ASIO on the brink: the story behind the dismissal, told by its own documents

Members of the executive council met with the Governor-General, Sir John Kerr, at Government House. From left, Gough Whitlam, Sir John Kerr, Tom Uren, Kep Enderby and Jim Cairns image

Members of the executive council met with the Governor-General, Sir John Kerr, at Government House. From left, Gough Whitlam, Sir John Kerr, Tom Uren, Kep Enderby and Jim Cairns. Photo: Fairfax Library

The last year of the Whitlam government was one of turmoil and controversy, culminating in its dismissal by the governor-general, Sir John Kerr, on November 11, 1975. It was also a tumultuous year for ASIO, with the Whitlam government directing that relations with US intelligence were to cease, and with the sudden resignation of Peter Barbour as director-general of security. Meanwhile, the Royal Commission on Intelligence and Security, headed by Justice Hope, had begun its inquiries. ASIO knew that its outcome would have a fundamental effect on its structure, operations and perhaps even existence.

Ever since coming to office, Whitlam’s apparent challenging of the future of US facilities at Pine Gap, his condemnation of the American bombing of North Vietnam and his perceived soft stance on Eastern bloc issues was reported to have rankled American officials deeply. Whitlam was known to have a deep antipathy to the widely alleged US involvement in destabilising left-wing governments, and their apparent involvement in the overthrow of the elected Salvador Allende government in Chile in September 1973 was a case in point.

Whitlam was so unhappy with the closeness of ASIO’s ties with its US partners that he gave instructions to Barbour to sever them. But Barbour felt this would be harmful to the nation, causing damage to critical intelligence links with the United States. Barbour decided, therefore, to maintain informal contacts with the United States government. His striking stance revealed a surprising level of courage and inner strength – something detractors accused him of lacking.

Another broken window at the ASIO headquarters in Canberra image

Another broken window at the ASIO headquarters in Canberra. Photo: Jamila Toderas

The US intelligence community had been uneasy about the Whitlam government since its election in December 1972 and had expressed concern about the incoming government’s policies. Indeed Nixon and Kissinger’s national security study of mid-1974 was instigated as a result of these concerns, yet did not trigger any attempt at underhanded interference in Australia’s political process. By early 1975, however, US concerns had become more intense.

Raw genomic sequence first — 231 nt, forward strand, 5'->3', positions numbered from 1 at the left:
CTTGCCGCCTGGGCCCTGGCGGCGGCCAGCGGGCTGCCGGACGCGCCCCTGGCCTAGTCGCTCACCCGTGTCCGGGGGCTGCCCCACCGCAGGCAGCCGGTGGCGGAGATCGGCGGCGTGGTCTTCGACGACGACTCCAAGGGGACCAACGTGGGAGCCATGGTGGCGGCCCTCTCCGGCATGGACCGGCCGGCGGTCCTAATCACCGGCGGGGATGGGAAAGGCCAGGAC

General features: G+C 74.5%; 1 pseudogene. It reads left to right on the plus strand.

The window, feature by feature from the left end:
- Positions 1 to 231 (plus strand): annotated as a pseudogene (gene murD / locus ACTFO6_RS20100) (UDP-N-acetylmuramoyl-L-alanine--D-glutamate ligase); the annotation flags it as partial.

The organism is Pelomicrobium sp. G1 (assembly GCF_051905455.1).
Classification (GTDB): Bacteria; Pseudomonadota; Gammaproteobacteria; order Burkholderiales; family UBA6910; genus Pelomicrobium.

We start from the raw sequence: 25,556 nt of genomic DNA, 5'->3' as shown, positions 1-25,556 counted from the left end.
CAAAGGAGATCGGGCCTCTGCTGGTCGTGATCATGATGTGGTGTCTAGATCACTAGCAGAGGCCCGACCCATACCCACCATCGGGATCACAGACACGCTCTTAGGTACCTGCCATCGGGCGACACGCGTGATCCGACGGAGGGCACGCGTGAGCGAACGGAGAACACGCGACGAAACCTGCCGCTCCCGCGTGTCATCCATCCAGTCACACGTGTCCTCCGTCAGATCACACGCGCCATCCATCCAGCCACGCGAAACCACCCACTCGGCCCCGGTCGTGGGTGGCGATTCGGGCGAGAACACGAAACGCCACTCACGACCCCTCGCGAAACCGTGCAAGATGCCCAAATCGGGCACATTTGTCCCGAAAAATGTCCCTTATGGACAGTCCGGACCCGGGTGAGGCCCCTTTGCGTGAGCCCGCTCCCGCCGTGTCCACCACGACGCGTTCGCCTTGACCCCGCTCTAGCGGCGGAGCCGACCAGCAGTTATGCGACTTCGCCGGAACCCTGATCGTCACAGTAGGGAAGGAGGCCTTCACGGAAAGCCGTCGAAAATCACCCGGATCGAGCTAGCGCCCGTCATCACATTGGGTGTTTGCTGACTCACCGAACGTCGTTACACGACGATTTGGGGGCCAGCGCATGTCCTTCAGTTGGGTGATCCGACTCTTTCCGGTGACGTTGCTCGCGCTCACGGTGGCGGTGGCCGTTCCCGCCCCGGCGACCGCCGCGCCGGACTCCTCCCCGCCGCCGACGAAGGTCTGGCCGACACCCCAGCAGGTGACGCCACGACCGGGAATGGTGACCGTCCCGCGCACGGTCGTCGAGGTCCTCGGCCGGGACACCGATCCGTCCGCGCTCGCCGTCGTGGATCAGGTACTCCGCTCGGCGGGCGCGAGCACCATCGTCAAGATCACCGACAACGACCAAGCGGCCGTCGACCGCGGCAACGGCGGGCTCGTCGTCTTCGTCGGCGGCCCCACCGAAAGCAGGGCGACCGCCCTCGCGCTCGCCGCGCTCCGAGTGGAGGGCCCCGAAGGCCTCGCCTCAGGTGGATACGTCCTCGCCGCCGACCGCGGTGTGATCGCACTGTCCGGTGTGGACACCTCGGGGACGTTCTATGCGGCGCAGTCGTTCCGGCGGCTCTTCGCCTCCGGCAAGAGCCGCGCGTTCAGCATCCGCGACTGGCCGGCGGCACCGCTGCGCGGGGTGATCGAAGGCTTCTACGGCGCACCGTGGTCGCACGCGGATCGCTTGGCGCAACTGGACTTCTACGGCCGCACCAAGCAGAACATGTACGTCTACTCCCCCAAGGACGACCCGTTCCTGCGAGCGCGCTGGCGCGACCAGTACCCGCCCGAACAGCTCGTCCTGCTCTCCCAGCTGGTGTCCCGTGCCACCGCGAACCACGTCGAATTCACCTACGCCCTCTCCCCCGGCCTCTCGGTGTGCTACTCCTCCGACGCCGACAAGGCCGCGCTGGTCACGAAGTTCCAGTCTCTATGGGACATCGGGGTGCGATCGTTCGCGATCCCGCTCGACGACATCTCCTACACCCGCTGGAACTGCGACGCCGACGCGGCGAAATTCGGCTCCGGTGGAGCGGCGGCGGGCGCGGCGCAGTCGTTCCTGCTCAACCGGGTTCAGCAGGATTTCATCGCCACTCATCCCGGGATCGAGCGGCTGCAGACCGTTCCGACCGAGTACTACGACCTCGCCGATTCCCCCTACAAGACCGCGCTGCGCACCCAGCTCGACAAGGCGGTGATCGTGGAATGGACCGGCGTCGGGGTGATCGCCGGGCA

While much of the following story is about the US intelligence community and the Australian government, it needs to be told in some detail because of false allegations that ASIO was working in response to US intelligence direction and not on behalf of the Australian government, and that US intelligence was implicated in the dismissal of the Whitlam government.

With the resignation of Barbour [in September, 1975], Whitlam was eager for change within Australia’s intelligence and security agencies. Whitlam had lost faith in his intelligence chiefs and was eager to review their organisations methodically and rigorously. In the meantime, Whitlam took further steps that unsettled ASIO officers.

Spies come in from the cold. An aerial view of the ASIO building image

Spies come in from the cold: An aerial view of the ASIO building. Photo: Jay Cronan

On October 22, ASIO was asked to provide a list to the Department of the Prime Minister and Cabinet of all CIA officers in Australia over the previous 10 years. The reply from ASIO did not include Richard Stallings, thought by Whitlam and [journalist Brian] Toohey to be a former CIA officer, who apparently contacted Toohey with allegations of CIA activities in Australia in the 1960s.

Without seeking official confirmation Whitlam declared that Stallings was a CIA operative and that he had been in charge of establishing the Pine Gap installation in the 1960s – a facility managed, on the Australian side, through the Department of Defence, not by ASIO. This may have in part explained Stallings not being known to ASIO. Stallings happened to have rented a house for a short while in 1967 from then minister for the interior and National Country Party leader Doug Anthony. Whitlam played on this, accusing the CIA of having made politically motivated financial contributions. Whitlam provided no evidence to substantiate his accusations. In the meantime, stories about CIA links and conspiracy theories abounded, with more than 16 articles on the topic appearing in the week leading up to Kerr’s dismissal of the Whitlam government on November 11.

On November 4 the US ambassador approached Whitlam and categorically denied that the CIA had passed funds to any organisation or candidate for political office in Australia, nor, he claimed, had any other US government agency done so.

the asio building parkes way image

Filling up: The ASIO building on Parkes Way. Photo: Graham Tidy

Strong public denials that the CIA had taken any part in Australian politics were sent out from the director of the CIA, William Colby, as well. Still, Whitlam repeated the allegation that he knew of two instances in which CIA money had been used to influence domestic Australian politics.